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A Community Few People Really Want

by
Todd Raphael
May 17, 2010, 6:27 pm ET

What do you do when you create a community, but your job candidates don’t seem so interested in it?

That was a topic of an informal discussion led by Lance Haun at the #socialrecruiting summit in Minneapolis.

For Generation Y, one conference-goer in the session said she created an online group for college-age students and interns to interact. Well, she tried. They didn’t take to it. “It’s been a one-way blast to them,” she said. “They would not engage.”

She said many see each other in real life every couple of weeks at an event the company puts on, which involves a short educational session followed by networking. They also do community service projects together. But on the company intranet, they’re not chatty. And this is a problem because recruiters want them online so they can check them out and recruit them.

Another recruiter suggested to her: “I don’t know a bunch of college interns are going to get on a Ning website … you have to use their method of communication.” Still another attendee said college kids want to know three things: where to live, where the party is, and what’s happening tonight. “They don’t want to share information that opens them up for spying.”

Haun agreed, saying that if you don’t capture people in the medium you want, but you engage them in one way or another, that’s plenty good. “It’s about fostering community,” Haun says. “But how do you do that within their systems? If the networking events work, do more of them. We spend a lot of time fighting what isn’t working, rather than doing what is working and saying, ‘let’s increase the volume of that, and chase those things.’”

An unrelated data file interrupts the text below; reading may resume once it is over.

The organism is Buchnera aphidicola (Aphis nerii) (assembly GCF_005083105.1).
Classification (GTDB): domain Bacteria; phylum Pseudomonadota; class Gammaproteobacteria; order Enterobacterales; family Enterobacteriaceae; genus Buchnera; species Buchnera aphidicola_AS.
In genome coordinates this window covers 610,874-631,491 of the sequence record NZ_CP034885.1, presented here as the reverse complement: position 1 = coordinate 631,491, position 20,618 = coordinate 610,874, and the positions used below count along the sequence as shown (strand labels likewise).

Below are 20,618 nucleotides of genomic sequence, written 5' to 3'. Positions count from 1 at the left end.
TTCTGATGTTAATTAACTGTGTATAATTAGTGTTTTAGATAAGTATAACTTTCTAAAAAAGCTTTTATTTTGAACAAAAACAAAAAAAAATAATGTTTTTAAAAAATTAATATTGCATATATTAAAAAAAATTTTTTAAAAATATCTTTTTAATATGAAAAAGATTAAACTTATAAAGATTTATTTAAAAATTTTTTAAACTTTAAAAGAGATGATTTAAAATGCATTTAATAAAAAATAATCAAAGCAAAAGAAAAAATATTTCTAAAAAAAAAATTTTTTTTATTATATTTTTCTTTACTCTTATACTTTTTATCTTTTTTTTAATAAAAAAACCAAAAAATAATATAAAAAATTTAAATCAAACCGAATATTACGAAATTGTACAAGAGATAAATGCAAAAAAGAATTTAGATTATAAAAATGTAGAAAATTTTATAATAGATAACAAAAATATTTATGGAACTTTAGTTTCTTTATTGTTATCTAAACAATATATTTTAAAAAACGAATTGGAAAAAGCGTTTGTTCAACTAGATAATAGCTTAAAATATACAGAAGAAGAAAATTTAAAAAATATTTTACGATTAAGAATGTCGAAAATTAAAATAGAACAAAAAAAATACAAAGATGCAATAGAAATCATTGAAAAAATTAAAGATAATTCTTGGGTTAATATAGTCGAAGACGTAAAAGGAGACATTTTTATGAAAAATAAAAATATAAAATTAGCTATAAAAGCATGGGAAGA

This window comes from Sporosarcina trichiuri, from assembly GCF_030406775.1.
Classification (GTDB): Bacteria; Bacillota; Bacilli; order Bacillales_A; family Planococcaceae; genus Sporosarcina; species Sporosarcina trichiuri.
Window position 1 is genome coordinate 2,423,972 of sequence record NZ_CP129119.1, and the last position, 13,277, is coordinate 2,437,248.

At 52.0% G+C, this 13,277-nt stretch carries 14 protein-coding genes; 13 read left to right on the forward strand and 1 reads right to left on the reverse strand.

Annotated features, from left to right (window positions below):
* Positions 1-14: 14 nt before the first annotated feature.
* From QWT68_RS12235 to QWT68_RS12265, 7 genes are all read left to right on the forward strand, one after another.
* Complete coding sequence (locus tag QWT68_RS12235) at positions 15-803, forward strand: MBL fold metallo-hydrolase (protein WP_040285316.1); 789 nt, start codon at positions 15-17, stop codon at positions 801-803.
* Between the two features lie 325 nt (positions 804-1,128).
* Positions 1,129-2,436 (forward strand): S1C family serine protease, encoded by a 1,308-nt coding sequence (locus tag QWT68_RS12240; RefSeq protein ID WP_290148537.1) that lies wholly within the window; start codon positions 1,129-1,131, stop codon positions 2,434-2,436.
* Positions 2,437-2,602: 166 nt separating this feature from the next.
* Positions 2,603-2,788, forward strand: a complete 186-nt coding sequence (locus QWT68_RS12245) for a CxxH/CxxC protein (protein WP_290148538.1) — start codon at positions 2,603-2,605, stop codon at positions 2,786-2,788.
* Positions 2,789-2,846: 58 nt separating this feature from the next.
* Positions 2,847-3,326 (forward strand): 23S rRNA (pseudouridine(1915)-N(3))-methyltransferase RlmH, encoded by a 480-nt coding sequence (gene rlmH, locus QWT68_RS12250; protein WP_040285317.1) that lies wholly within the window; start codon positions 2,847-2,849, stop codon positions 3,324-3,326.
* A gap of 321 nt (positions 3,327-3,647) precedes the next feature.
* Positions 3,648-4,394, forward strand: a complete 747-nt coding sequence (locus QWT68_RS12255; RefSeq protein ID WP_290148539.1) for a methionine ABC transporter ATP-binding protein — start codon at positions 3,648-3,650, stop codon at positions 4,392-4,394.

Also in the group: a discussion of whether one source of hire, like social media, is better than another source, like job boards. One participant said that if you’re looking for marketing or technology employees, “I’d say you want to use some of the sexiest tools in your kit,” and that’s probably going to involve social recruiting sites. Not necessarily, another attendee countered, saying that a few hours getting 15 hires from Monster may be better than a few hours getting one hire from somewhere else.

Kris Dunn touted professional associations as a hire source. “I love professional associations,” he said, saying that for a couple of hundred dollars, you can sometimes get access to a great database. “As long as you treat it in a respectful way,” he says, and not “suck down the database and spam 3,000 people.” If you can’t join the association, perhaps, said one attendee, you can sponsor.

This article is provided for informational purposes only and is not intended to offer specific legal advice. You should consult your legal counsel regarding any threatened or pending litigation.

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